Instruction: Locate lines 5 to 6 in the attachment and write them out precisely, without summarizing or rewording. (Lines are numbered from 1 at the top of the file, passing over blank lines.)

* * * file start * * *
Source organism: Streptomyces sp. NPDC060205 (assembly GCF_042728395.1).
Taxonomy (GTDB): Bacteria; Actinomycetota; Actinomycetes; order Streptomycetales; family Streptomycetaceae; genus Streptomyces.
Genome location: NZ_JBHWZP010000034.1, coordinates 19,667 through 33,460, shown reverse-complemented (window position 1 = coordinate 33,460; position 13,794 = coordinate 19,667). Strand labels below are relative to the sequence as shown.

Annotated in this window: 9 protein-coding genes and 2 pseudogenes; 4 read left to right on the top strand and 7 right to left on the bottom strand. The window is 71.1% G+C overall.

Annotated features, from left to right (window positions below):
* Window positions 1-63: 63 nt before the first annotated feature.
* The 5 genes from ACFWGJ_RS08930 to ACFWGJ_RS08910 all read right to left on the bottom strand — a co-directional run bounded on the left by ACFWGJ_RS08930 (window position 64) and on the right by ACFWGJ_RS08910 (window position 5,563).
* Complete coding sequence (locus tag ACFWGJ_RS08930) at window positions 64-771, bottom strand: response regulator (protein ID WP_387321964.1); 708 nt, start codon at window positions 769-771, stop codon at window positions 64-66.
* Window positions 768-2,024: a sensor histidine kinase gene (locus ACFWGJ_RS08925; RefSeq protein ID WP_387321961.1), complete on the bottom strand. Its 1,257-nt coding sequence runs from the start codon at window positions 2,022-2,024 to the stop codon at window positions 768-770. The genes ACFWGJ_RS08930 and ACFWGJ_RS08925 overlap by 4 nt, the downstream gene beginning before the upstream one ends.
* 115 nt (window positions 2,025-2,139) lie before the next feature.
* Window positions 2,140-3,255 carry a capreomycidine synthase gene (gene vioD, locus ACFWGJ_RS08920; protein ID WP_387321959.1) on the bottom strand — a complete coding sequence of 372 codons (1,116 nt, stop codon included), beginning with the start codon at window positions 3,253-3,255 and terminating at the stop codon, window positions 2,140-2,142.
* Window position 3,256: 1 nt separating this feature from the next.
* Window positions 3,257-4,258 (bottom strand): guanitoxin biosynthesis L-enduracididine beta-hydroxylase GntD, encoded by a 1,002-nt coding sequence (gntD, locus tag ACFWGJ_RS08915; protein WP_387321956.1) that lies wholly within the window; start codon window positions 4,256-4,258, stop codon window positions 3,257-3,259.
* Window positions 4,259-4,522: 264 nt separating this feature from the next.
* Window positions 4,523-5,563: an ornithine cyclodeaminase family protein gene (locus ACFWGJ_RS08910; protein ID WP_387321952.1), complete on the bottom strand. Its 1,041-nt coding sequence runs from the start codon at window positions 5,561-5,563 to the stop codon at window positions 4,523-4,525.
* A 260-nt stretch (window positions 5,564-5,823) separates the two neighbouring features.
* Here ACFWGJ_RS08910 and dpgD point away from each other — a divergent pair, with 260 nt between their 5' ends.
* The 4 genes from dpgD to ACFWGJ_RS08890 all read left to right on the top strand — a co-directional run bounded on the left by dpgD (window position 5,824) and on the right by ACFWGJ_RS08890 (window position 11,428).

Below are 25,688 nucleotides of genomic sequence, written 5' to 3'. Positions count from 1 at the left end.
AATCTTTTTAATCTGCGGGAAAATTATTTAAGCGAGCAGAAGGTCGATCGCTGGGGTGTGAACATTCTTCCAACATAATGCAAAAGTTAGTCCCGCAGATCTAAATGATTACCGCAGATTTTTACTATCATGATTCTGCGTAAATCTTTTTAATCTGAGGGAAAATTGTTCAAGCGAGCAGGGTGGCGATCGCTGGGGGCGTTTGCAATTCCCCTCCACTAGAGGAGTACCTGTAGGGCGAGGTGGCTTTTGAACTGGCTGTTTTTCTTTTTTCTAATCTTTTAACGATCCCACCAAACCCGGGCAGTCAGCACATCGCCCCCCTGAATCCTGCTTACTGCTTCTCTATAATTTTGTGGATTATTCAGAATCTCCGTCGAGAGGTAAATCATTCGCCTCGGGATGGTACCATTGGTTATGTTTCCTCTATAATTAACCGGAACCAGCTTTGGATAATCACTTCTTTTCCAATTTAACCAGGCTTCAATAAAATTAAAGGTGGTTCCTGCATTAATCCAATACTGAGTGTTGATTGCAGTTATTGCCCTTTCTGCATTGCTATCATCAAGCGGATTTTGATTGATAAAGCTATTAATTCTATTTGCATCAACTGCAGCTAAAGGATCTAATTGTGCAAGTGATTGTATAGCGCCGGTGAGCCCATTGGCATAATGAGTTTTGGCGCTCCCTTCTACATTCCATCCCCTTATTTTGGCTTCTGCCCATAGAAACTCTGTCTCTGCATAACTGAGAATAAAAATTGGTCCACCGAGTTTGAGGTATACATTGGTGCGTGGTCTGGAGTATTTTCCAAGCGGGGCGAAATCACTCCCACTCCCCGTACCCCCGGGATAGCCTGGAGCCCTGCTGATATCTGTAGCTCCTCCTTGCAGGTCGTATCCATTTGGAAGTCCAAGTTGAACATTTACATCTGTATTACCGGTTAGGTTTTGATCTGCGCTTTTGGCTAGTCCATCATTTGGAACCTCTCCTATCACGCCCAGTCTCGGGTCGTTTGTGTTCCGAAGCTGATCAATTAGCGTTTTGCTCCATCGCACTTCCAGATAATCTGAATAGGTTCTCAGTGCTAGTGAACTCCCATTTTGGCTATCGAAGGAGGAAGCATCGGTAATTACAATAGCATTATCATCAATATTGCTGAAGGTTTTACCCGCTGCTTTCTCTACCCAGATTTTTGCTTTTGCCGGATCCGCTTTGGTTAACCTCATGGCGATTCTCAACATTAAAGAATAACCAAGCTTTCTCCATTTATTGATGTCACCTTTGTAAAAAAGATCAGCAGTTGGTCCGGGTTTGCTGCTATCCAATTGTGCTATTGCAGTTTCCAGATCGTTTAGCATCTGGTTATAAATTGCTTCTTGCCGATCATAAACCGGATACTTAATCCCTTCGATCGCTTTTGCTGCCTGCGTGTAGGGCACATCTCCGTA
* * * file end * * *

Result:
Annotated features, from left to right (window positions below):
* Window positions 1-63: 63 nt before the first annotated feature.